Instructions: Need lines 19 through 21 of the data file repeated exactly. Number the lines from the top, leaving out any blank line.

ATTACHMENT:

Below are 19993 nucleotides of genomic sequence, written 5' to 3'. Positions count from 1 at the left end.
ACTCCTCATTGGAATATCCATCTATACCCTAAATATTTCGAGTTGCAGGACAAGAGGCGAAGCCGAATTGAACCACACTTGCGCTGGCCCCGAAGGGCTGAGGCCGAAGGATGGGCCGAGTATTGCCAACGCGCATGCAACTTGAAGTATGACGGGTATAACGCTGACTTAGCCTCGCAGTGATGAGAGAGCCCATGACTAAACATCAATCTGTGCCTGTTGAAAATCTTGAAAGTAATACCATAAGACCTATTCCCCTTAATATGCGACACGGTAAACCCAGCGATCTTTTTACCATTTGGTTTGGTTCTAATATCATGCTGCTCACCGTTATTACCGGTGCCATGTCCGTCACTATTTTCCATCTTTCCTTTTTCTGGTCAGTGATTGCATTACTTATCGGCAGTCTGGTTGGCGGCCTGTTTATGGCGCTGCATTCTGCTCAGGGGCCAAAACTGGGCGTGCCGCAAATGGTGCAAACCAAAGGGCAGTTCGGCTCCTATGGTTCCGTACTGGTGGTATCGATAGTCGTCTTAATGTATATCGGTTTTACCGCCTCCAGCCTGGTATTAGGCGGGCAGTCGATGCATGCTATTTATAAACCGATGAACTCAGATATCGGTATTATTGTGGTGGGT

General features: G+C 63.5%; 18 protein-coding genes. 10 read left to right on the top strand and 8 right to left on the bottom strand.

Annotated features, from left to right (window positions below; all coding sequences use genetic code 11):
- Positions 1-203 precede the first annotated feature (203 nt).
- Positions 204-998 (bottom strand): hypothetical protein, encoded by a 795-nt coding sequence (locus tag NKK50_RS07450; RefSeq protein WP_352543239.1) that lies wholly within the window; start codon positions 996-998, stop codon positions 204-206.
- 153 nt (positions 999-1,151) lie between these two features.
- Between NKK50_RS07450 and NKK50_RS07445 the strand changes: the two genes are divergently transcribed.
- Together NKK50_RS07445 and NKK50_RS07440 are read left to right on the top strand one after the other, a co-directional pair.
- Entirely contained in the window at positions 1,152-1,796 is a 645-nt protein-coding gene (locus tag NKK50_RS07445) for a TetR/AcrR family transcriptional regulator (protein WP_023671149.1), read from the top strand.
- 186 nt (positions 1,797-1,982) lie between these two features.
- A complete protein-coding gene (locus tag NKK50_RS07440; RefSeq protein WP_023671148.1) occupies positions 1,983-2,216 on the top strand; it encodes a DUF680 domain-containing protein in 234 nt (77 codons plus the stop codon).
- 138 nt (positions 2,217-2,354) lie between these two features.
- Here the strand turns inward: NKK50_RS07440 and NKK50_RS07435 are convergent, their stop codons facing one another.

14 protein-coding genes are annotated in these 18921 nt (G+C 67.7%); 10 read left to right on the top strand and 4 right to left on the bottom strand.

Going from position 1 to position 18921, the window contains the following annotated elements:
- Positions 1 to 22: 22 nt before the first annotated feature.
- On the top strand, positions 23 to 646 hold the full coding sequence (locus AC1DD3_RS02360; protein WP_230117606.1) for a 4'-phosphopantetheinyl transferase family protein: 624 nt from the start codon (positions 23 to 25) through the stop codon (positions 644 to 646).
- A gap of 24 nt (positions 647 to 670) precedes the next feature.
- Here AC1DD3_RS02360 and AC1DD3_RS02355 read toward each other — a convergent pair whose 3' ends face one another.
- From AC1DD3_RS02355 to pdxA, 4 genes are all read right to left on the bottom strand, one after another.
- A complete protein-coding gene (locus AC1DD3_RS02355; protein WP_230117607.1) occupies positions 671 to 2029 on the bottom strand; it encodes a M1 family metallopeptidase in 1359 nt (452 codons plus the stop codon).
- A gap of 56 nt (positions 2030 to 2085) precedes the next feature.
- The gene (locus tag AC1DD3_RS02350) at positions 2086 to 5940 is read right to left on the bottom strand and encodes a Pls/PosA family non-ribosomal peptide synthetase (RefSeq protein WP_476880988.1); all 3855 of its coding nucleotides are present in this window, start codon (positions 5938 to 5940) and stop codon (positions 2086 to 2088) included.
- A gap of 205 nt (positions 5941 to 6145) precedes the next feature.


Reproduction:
- A gap of 24 nt (positions 647 to 670) precedes the next feature.
- Here AC1DD3_RS02360 and AC1DD3_RS02355 read toward each other — a convergent pair whose 3' ends face one another.
- From AC1DD3_RS02355 to pdxA, 4 genes are all read right to left on the bottom strand, one after another.